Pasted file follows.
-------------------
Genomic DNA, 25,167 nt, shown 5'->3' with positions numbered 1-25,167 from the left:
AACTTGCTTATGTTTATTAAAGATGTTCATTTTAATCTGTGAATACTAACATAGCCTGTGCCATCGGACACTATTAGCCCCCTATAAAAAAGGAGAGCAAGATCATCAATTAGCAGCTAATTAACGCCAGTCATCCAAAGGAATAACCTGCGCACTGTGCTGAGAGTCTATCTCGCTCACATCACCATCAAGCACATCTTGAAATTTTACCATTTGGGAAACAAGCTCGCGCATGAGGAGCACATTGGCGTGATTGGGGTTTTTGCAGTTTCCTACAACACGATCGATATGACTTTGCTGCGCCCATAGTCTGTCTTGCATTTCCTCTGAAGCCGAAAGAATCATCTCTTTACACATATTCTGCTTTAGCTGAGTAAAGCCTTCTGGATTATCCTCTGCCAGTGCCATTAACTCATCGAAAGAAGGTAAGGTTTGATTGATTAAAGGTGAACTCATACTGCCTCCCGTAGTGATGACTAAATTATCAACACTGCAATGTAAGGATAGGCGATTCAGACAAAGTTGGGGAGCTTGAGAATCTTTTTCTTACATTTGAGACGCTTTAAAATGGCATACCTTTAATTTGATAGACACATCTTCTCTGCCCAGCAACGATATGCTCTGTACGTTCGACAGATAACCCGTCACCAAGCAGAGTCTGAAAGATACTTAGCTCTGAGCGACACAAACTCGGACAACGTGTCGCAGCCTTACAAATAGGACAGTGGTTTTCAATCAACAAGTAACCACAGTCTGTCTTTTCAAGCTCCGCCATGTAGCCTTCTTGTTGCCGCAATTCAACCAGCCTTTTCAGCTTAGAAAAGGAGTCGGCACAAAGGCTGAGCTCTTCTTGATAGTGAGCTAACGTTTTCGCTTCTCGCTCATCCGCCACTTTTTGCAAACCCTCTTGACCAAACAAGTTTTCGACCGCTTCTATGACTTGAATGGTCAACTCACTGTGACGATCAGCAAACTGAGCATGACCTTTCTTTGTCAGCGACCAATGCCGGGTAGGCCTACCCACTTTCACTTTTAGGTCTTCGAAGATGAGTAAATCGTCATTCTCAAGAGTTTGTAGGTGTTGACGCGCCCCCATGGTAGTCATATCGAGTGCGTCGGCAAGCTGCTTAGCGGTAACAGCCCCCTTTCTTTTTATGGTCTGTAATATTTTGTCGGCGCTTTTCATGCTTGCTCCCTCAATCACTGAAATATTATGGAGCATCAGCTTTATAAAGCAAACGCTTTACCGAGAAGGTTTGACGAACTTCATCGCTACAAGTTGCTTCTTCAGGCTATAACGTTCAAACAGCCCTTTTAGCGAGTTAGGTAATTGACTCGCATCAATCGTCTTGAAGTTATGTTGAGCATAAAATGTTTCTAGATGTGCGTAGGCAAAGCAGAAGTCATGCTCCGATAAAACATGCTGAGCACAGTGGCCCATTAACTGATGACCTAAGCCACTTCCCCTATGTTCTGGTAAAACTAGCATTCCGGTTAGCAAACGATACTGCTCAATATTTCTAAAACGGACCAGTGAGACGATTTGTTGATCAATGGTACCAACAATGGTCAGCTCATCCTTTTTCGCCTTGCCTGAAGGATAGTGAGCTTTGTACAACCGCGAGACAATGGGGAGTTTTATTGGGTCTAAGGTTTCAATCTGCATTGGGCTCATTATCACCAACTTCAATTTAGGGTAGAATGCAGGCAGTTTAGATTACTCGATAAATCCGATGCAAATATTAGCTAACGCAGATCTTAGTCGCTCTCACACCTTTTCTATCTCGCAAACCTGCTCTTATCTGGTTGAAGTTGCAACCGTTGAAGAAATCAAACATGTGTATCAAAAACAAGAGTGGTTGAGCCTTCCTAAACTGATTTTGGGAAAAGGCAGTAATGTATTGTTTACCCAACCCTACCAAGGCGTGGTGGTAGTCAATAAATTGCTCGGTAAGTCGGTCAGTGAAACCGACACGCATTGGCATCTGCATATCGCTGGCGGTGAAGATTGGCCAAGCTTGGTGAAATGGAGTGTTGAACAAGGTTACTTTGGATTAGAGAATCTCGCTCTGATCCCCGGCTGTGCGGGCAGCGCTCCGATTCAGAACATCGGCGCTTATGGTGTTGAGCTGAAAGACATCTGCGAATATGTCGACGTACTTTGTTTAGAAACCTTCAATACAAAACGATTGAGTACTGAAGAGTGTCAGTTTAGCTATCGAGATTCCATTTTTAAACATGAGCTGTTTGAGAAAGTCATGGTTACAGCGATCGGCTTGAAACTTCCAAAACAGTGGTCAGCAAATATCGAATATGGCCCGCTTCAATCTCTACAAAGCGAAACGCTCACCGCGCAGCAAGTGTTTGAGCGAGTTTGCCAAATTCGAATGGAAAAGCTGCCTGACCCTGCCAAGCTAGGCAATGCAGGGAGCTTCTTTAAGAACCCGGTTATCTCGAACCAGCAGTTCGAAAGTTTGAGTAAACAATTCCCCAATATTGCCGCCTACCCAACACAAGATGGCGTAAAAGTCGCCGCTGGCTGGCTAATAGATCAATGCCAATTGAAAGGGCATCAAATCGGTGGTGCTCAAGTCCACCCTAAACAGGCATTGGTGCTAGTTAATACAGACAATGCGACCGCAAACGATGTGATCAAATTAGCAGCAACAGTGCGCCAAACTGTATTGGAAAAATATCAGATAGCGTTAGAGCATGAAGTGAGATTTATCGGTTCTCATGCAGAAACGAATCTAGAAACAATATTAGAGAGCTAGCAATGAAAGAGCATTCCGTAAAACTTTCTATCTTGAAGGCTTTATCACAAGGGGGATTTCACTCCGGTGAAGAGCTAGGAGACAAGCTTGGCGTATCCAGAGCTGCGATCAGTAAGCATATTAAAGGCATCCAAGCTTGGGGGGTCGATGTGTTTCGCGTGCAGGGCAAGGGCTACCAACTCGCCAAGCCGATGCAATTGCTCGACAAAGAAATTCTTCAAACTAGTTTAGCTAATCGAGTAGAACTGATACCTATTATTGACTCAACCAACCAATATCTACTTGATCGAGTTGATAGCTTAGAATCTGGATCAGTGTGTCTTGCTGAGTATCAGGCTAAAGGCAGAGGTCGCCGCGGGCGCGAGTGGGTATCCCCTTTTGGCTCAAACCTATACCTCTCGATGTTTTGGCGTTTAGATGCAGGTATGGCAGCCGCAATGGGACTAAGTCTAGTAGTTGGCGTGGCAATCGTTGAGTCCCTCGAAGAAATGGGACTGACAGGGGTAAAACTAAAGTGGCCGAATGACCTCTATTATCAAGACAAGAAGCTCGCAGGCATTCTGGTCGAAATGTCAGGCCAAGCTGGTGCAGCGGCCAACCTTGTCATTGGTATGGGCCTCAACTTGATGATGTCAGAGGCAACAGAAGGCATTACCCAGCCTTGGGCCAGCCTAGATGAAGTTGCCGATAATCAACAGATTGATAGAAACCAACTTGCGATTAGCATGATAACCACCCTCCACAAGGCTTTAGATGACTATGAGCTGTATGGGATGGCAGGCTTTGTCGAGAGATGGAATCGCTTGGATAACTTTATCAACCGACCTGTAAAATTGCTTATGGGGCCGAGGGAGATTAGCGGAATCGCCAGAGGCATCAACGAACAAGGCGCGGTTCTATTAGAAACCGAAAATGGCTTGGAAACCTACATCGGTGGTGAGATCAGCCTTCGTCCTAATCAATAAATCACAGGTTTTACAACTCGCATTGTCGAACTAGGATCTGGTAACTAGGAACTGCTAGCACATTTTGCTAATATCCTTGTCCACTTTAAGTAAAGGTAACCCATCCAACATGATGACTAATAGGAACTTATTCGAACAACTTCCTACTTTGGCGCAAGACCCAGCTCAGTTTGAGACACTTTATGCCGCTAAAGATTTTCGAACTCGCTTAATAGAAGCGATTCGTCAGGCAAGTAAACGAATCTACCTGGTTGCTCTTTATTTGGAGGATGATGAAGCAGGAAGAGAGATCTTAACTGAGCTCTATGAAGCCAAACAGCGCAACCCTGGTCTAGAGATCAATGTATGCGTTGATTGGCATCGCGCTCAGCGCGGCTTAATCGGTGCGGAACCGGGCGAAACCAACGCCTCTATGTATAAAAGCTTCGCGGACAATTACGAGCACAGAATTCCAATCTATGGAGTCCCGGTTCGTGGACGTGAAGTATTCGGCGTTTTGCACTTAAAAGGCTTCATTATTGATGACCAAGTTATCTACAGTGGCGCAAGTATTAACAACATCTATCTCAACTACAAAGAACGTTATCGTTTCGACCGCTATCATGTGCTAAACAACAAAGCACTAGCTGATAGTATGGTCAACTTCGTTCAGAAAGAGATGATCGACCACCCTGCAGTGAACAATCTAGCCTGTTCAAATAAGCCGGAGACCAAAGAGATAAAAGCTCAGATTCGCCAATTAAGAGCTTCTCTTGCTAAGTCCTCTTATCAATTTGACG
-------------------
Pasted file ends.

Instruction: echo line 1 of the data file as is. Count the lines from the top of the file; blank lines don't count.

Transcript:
Genomic DNA, 25,167 nt, shown 5'->3' with positions numbered 1-25,167 from the left: